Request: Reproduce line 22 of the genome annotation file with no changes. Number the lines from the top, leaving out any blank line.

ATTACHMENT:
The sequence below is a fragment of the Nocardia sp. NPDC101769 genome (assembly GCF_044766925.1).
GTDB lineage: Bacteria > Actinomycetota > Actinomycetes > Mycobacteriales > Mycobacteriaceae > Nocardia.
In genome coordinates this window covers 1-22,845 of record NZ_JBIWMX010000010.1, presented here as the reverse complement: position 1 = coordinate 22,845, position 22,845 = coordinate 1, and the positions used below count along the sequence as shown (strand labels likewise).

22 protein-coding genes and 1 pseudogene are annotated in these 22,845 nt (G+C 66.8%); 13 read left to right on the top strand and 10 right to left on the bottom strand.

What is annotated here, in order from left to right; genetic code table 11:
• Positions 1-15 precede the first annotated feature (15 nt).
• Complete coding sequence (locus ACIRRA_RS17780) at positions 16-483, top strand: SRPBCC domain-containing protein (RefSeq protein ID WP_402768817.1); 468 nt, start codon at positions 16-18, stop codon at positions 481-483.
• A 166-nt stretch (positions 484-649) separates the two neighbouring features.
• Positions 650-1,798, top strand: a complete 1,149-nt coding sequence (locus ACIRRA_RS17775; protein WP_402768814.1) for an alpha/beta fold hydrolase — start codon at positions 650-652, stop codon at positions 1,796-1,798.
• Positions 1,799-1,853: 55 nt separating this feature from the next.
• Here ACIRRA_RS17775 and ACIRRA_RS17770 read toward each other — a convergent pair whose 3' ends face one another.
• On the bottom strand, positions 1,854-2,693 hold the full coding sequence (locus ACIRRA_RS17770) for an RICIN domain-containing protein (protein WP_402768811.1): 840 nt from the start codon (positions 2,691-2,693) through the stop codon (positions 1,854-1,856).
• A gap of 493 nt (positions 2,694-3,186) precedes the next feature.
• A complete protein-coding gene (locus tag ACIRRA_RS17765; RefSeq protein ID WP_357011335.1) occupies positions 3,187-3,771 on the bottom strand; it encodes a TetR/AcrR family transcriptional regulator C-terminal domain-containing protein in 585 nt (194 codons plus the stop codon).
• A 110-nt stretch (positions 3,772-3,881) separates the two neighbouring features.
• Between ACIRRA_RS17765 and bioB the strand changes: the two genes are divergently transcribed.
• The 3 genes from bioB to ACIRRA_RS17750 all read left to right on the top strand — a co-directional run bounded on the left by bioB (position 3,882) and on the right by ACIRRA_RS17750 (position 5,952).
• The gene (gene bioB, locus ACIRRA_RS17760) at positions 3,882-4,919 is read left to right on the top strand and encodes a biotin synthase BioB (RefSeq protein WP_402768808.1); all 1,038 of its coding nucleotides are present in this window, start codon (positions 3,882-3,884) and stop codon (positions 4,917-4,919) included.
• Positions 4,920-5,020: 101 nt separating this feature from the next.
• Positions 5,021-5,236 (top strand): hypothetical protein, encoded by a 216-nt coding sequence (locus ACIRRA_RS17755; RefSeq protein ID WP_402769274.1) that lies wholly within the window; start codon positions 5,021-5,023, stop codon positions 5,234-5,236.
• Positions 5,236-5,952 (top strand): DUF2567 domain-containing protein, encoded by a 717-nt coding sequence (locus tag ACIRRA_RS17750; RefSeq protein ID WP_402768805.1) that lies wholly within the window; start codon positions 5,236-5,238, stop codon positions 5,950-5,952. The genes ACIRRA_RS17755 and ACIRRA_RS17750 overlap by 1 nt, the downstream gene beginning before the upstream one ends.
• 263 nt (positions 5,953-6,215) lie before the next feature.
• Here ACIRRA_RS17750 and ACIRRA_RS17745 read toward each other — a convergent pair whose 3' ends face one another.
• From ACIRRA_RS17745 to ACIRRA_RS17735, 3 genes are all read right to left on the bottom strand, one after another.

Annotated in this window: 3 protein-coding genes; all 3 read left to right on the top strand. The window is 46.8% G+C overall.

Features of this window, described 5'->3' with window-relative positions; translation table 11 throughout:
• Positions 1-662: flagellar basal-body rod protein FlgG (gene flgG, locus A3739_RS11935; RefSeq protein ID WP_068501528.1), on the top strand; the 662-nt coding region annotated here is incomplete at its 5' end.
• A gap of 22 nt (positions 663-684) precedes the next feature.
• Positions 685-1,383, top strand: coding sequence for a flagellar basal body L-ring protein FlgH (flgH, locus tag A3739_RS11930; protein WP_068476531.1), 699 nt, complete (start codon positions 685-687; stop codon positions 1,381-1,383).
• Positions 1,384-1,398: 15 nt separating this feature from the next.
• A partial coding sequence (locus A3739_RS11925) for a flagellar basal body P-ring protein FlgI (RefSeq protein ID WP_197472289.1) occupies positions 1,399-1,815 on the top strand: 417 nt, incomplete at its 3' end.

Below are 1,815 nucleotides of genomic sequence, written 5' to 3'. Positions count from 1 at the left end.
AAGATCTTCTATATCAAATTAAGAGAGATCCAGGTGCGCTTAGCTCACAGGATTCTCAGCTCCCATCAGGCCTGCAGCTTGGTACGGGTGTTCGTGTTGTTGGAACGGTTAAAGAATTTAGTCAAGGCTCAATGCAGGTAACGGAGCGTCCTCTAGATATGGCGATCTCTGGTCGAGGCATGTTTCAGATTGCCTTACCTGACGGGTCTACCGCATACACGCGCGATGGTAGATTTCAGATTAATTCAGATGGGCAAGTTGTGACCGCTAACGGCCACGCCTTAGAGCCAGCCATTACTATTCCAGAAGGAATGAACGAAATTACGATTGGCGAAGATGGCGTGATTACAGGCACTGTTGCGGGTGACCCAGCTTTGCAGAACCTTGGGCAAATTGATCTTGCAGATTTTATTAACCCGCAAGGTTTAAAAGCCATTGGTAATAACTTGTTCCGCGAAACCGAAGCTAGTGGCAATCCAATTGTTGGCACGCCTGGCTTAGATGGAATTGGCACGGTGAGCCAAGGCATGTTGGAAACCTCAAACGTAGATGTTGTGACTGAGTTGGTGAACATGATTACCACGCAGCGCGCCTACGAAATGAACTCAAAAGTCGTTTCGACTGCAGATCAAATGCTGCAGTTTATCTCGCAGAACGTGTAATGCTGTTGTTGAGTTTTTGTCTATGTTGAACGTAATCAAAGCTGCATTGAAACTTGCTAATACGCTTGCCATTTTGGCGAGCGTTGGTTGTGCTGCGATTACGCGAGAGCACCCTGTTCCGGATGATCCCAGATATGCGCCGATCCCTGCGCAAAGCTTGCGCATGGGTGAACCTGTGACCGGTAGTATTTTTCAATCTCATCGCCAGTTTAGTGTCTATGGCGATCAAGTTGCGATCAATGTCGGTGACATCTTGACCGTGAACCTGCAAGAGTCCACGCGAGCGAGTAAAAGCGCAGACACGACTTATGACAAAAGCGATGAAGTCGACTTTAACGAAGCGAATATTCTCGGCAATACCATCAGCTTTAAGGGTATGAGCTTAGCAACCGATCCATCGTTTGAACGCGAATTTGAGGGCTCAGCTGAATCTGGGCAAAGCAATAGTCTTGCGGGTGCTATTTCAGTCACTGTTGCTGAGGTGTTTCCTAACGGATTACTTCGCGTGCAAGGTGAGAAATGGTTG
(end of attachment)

• 263 nt (positions 5,953-6,215) lie before the next feature.